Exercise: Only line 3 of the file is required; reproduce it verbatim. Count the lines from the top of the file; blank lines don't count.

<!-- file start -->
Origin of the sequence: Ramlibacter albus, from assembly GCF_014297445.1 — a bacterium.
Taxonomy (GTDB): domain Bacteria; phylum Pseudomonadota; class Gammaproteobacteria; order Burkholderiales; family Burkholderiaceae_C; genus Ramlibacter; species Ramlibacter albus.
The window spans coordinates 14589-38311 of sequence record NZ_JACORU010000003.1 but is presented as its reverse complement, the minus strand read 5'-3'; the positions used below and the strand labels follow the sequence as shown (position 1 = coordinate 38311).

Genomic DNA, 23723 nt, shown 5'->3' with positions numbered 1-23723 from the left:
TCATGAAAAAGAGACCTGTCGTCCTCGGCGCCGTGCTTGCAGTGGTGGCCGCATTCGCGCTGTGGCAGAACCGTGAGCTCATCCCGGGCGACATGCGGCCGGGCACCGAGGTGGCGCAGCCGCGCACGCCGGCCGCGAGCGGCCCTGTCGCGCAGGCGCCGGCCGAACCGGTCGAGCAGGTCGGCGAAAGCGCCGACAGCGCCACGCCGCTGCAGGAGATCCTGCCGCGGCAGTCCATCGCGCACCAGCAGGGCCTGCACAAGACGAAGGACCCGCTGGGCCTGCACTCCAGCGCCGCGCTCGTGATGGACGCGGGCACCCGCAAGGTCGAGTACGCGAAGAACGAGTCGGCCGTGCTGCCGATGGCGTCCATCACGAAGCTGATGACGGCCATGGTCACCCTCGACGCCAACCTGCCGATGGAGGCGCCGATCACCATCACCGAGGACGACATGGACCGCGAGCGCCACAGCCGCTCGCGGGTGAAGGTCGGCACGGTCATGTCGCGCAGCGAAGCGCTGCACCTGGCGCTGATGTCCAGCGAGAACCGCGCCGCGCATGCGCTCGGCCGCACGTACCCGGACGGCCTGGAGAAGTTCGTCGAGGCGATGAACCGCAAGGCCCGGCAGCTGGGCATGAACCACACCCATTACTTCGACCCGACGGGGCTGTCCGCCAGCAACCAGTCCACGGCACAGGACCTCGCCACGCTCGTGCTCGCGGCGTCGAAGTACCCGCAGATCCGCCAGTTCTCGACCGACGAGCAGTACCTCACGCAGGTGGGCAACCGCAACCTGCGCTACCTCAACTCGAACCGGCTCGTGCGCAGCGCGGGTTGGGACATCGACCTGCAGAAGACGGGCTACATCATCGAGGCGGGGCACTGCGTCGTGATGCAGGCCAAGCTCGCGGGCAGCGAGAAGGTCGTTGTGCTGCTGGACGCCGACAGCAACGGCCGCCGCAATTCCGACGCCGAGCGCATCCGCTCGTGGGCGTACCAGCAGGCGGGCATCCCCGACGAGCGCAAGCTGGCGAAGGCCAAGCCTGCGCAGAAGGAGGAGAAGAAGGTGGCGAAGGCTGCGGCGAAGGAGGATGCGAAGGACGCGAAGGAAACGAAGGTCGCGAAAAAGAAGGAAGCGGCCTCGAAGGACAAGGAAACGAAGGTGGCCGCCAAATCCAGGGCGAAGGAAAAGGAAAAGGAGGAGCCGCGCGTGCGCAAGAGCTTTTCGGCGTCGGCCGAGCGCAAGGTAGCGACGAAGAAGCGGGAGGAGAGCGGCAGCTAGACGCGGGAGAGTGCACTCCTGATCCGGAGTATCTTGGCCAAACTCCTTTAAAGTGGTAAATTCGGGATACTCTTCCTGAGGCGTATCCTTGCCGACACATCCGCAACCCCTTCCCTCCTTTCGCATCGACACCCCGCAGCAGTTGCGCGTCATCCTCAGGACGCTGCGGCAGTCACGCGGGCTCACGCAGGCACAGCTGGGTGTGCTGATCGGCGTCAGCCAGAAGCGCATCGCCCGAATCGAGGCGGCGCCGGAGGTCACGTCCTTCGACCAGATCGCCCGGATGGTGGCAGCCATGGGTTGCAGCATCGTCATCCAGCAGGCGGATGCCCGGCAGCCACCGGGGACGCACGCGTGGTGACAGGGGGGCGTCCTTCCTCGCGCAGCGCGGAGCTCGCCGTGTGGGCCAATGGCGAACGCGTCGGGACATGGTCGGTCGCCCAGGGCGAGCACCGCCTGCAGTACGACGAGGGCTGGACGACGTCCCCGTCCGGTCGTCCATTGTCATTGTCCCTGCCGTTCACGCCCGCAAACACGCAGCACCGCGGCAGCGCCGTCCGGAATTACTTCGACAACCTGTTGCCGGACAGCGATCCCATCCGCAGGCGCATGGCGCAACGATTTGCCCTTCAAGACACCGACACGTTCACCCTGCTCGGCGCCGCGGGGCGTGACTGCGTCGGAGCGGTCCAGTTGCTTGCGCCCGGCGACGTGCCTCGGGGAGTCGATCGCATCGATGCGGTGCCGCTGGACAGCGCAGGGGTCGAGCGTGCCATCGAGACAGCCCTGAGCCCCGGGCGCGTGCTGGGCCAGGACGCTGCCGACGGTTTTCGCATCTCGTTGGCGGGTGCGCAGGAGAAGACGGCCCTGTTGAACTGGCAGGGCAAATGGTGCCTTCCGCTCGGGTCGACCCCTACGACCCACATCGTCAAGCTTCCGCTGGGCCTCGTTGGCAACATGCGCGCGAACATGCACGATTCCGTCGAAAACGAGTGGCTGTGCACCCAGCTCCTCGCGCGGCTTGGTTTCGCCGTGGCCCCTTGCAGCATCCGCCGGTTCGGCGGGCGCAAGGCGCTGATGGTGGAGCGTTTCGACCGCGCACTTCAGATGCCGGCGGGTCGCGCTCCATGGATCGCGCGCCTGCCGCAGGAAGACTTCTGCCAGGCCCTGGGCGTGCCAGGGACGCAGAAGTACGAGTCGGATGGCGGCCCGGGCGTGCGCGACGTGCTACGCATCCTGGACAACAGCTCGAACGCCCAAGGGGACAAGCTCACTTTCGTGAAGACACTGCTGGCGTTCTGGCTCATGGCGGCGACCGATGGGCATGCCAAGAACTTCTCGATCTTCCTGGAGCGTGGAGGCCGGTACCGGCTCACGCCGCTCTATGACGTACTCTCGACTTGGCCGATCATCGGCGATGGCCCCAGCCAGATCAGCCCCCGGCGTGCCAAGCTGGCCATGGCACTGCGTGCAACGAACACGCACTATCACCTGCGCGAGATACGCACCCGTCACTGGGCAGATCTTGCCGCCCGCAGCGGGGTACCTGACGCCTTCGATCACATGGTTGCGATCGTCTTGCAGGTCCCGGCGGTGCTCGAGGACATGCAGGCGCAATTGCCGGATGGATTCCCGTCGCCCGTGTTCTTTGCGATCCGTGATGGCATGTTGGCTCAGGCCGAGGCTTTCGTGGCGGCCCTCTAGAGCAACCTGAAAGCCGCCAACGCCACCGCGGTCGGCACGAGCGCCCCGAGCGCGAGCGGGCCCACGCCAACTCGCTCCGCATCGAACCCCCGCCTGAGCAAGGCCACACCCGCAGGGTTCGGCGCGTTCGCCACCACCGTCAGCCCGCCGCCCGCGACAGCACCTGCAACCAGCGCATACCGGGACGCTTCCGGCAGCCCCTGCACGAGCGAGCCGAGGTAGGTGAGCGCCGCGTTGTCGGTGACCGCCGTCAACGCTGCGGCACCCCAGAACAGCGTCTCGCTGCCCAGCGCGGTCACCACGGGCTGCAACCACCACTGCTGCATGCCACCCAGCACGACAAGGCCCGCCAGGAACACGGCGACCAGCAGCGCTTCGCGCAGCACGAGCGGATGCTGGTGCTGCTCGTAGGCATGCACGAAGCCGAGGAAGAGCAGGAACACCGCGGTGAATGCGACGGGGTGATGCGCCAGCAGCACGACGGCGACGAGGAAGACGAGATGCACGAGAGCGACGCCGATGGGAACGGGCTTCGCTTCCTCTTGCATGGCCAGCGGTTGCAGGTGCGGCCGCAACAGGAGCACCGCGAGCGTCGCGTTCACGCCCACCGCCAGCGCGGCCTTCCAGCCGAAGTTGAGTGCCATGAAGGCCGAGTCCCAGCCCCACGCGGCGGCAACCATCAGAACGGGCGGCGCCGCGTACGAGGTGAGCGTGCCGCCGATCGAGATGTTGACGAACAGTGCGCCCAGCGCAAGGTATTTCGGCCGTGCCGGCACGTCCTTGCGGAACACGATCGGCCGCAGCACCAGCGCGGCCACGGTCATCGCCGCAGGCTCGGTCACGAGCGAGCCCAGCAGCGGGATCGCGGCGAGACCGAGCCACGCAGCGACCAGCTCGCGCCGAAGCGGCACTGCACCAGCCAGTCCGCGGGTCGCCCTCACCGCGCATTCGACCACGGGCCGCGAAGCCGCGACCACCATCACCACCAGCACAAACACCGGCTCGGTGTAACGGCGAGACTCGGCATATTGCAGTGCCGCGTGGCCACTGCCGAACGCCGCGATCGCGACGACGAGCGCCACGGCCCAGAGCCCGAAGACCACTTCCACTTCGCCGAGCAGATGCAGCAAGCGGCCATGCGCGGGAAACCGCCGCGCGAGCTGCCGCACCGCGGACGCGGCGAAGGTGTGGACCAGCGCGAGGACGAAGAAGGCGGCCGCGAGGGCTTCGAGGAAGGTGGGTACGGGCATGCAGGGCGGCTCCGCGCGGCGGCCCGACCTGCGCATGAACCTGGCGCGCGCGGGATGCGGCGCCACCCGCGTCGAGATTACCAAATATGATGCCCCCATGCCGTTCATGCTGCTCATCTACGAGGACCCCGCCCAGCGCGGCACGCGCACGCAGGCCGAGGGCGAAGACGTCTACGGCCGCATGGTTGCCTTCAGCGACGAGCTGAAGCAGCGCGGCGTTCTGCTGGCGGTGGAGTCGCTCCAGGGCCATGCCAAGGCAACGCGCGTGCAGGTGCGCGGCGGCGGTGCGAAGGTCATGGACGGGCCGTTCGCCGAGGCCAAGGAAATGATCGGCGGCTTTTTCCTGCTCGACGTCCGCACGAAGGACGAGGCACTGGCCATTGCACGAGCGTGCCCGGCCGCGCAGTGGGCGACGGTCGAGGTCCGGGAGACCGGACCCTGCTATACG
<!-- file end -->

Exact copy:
The window spans coordinates 14589-38311 of sequence record NZ_JACORU010000003.1 but is presented as its reverse complement, the minus strand read 5'-3'; the positions used below and the strand labels follow the sequence as shown (position 1 = coordinate 38311).